Soon, we spotted the destination, the site where the dawning of the new era would be manifested. There was no parade, no brass band playing to herald the arrival of the new age. All appeared less than extraordinary.
We knew different. Inside, we checked the places of honor, disappointed that the likes of lesser artists were displayed in plain view. Even the custodians of the symbol of the new dynasty seemed unaware of the true value of the object we sought, the true value of what they stored inside their sacred walls, blind to the power it represented, and frankly, not even certain of its exact location.
But we would be deterred. Like all great pieces of art, its worth was under appreciated and underestimated. Perhaps our seeking demonstrated to the custodians that proper respect should be paid. (Or at least slightly rearranging the table to move the stack of books to the corner spot. It was something.)
Our quest was over. The new era has begun. We have witnessed –and help to make– history in a Barnes and Noble’s bookstore.
We are INFECTED.
I didn’t even want to look at the last time I posted here, it’d just make me feel guilty. I’ve been flip-flopping between writing this book– or ditching it and writing another one I’m thinking about– or pushing everybody involved to get the podcast going on my second novel. So as is par for the course for me, I’m sort of doing all three and not very well.
I think since I’m feeling ambivalent about Iced Out, which is normal midway through a novel, I’m losing touch with it. Also got stuck, so that’s probably why I started feeling ambivalent in the first place. Then since I was stuck, the question was whether I should even be doing any of this, is it worth the effort, am I any good at all, yada yada. My friend Nick calls all this boring-to-everyone-in-earshot garbage “Artist’s Angst.” He’s a singer/songwriter and very experienced in the condition and its symptoms, and since he’s actually quite wonderful at what he does, I imagine there’s no correlation between the angst and ability levels. Or maybe it’s inverse– considering the number of people who get rejected at American Idol tryouts, all the while protesting: “I know I can sing!”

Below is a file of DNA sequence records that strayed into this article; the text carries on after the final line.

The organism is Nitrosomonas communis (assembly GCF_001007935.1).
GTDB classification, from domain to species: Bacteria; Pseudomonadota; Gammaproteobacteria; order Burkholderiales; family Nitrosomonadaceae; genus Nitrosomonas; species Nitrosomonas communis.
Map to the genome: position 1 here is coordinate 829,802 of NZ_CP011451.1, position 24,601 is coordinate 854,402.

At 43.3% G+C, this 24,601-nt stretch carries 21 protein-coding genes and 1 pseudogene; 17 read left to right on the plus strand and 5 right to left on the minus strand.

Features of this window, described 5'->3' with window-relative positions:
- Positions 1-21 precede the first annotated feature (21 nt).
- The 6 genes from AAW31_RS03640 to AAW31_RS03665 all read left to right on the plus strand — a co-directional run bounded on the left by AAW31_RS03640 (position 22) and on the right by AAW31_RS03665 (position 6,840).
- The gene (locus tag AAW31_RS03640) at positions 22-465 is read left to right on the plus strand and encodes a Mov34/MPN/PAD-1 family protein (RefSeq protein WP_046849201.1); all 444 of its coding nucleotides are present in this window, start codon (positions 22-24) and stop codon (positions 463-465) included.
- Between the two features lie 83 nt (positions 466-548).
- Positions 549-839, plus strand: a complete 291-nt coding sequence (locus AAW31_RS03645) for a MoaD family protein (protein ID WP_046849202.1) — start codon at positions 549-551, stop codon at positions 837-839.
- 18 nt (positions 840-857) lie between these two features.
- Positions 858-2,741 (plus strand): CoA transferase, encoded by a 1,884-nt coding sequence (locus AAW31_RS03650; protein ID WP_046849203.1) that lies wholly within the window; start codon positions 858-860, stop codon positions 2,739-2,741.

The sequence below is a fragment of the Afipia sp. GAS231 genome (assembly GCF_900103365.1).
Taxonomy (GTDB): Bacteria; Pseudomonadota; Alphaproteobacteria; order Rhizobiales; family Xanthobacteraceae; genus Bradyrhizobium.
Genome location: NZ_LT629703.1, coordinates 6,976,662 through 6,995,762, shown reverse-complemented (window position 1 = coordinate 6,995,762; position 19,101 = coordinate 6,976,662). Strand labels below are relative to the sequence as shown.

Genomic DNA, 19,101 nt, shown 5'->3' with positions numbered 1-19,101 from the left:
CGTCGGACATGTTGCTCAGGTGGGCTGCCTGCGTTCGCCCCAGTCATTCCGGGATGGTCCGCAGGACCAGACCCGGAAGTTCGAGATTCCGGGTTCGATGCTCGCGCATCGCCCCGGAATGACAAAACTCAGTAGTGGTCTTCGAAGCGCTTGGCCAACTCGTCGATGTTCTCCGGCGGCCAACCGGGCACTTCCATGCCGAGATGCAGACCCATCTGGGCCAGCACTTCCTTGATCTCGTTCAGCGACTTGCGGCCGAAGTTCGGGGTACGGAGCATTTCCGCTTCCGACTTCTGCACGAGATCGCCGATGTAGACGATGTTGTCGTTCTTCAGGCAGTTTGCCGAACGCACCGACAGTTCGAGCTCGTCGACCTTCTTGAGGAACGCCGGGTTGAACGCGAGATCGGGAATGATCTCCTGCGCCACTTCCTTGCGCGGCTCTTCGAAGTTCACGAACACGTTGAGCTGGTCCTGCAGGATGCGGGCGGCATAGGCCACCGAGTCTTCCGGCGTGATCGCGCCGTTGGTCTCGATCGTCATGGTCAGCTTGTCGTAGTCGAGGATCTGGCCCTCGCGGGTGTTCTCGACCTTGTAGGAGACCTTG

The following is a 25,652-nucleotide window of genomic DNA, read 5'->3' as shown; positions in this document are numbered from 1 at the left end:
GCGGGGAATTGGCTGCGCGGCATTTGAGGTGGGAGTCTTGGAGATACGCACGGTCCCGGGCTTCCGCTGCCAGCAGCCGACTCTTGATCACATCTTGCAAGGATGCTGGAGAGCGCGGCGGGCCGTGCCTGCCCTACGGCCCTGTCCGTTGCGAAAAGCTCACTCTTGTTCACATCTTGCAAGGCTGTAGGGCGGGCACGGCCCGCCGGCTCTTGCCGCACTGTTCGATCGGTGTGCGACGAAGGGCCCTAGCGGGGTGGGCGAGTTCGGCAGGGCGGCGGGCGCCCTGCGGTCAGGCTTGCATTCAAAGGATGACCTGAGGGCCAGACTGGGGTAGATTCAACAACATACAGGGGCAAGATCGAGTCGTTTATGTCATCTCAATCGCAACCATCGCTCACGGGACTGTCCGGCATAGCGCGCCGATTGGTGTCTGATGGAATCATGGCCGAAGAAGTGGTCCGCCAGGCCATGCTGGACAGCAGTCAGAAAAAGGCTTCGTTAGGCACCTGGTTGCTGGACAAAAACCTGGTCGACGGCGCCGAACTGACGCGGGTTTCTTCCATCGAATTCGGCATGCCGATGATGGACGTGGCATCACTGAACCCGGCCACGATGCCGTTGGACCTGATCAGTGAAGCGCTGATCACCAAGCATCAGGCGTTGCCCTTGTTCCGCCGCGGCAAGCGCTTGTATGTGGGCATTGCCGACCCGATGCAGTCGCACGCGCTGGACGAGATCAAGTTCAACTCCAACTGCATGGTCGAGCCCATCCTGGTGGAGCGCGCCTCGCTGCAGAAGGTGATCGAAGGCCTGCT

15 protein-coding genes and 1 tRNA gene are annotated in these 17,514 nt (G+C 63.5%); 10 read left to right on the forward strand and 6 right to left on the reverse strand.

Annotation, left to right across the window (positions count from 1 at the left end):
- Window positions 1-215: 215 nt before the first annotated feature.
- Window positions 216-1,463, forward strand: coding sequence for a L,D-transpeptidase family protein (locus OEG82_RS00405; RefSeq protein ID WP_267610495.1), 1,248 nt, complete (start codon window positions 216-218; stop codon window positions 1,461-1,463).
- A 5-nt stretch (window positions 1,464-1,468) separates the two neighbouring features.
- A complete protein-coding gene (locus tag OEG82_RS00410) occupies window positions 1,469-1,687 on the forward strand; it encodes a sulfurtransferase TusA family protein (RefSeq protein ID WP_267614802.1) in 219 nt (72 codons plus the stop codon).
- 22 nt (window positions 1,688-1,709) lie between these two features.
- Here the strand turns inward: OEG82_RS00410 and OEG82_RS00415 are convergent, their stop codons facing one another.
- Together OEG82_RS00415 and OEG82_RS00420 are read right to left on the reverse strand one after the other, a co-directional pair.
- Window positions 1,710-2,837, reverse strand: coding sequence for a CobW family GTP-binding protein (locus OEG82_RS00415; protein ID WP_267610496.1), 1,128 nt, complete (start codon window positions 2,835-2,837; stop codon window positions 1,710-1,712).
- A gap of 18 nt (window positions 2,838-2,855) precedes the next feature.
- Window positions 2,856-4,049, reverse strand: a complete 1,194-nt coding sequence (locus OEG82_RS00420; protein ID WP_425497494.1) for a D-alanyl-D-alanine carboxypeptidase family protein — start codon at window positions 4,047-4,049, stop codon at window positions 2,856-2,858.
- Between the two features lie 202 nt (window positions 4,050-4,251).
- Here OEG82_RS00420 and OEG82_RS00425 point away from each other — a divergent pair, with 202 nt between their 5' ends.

I know I can’t sing, so I’m angst-free on that front. As for the writing front, I can’t say.
Meanwhile, I thought I’d throw up a chapter, see if anyone cared, and then make some pizza for my kids.
I will be blogging soon– with pictures this time– because Scott Sigler’s amazing novel Infected will be in bookstores on April 1st. Danny & I are going to B&N on his lunch hour to buy it and prove to Scott that even Buckeye fans have their good points too.
Okay, here it is: Lucky 13. As it turns out, this is kind of lucky, because this scene was the first one I thought of, before I had an idea for the book. My friend Lennox once made a comment about wanting to be in a movie where all his character did was make funny comments about what was going on around him. Whether Henry has turned out to be funny is not a question for me to answer, but I woke up in the middle of the night soon after, with an image of three guys sitting in a restaurant booth, griping about the weather. What the hell they were doing there, I didn’t know until quite some time later, but fortunately I wrote it down that night.
If you like it, let me know! Iced Out, Chapter 13